Information about Jud Hunter, her art making ethos and process.

About Jud Hunter

Jud Hunter is a printmaker specialising in linocut techniques.  She has a BA (Hons) from Gray’s School of Art, Aberdeen where she specialised in silk screen and block printing techniques. She received an MEd in Artist Teacher Education and a PGDE from the University of the West of Scotland where she explored contemporary art making methods and ideologies.

She has been involved with teaching art and design to adults and young people through art workshops for clubs and societies and through schools.

Jud’s imagery is influenced by Scotland’s stunning Islands and coastal areas.  The organic forms of flora rich Machair and upland moors to the geometric patterns formed by the buildings of historic coastal villages, are often the inspiration for her work.

Artist Statement

The focus for my printing is capturing the shapes, textures and colours of the landscape around me. When carefully observed the moors and coastal areas of Scotland are full of vibrant colour ranging from the bright hues of machair flora to the myriad of rich blues and greens in the skies and seas.  Because of the organic nature of this subject matter I try to incorporate a textural quality into my Linocut prints and build up layers of harmonious hues with accents of complementary colours using the reduction printmaking technique.

Ancient coastal villages offer a very different subject.  Interesting juxtapositions of parts of buildings and the environment around them are created as I walk through cobbled streets and narrow wynds.  Crowsteps and pantiles create layers of angular compositions, punctuated by unusual chimneys, oddly placed uneven windows and saggy gable ends.    I am interested in how these elements develop into abstract shapes and forms.  This imagery lends itself more towards flat areas of bold contrasts in colour and tone more suited to a multi-block printmaking technique.

To research my subject matter I make observational studies in pencil and watercolour and take photographs of the villages and landscape.  From these initial studies I develop my prints.  Rather than pursue accurate representation, my aim is to take the characteristics of a subject and create a piece of work that draws on simplification and stylisation, emphasising line, shape and colour.   I prefer to focus in on small areas that create interesting compositions, rather that wider landscapes.  I feel that within these small tableau I can observe a little bit of what characterises the subject.

Producing a Linocut print is more than just the completed image. For me it is the culmination of creative and practical processes that makes the final piece, a transformation from idea to visual interpretation of that idea and all the tactile and technical processes involved in making a successful print.

With a view to environmental concerns, I use artist quality waterbased relief inks to reduce the need for spirit based solvents.  My packaging is made from recycled materials where possible and my printing paper is made from sustainable resources.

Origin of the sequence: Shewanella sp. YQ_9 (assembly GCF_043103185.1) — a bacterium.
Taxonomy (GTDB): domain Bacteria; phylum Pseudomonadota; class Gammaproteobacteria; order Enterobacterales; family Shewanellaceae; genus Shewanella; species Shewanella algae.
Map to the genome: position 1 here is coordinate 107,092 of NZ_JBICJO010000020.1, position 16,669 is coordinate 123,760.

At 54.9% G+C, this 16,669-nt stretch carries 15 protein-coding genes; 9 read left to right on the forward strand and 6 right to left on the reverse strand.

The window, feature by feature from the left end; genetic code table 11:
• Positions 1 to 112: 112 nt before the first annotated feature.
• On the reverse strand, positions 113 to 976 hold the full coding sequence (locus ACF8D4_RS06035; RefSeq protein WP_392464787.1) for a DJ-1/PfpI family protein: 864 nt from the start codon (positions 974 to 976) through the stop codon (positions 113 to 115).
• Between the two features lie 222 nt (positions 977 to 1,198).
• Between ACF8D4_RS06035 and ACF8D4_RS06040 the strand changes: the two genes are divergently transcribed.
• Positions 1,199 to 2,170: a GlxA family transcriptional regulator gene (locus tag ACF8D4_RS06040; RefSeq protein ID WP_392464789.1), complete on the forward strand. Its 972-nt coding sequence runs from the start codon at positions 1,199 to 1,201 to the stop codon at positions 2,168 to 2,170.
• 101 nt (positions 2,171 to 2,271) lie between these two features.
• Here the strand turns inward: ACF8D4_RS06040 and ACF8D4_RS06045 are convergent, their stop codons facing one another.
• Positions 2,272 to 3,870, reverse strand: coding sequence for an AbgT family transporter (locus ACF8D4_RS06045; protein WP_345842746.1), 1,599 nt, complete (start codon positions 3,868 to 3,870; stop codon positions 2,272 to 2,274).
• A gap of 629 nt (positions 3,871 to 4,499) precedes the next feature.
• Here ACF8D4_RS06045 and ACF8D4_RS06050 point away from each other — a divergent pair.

The relief printing method is produced when the flat surface of a printing block, or plate, has been removed by carving or etching away lines and shapes.  The area that remains creates the image.  Ink is applied to the surface of the block or plate usually using brayers, or rollers.  Any carved out areas will not be inked.  The block is then brought into contact with paper and pressed, either with a printing press or transferred by hand using a burnishing tool (a baren or a wooden spoon).

Linocut prints are made using sheets of artist’s linoleum as the printing block.  Linoleum was developed as a durable floor covering in the mid 1800s and emerged as a printing medium in the early 1900s.  The compressed surface is suitable for printing because it is very flat, has little or no grain or texture and has enough depth (4mm-6mm) to carve using similar tools and techniques to those used for traditional woodblock printing.   The linoblock surface is softer than wood allowing the artist to create a different quality of line to that of woodblock.

Once the linoblock is carved the image is transferred to the paper surface as described above.

There are two main methods used to create a linocut print.  The first is a multi-block method similar to woodblock printing in which each colour applied to the paper is produced using a separate linoblock.  The second method is called a reduction print in which a single linoblock is used.   After a first colour is printed onto the paper, the block is then cleaned and carved again.  The block is inked up again with a second colour.  The newly carved areas will stay the first colour and the areas of the block that have not been carved away will become the second colour (overprinting the first).  This process can be repeated many times to build up a multi-coloured image.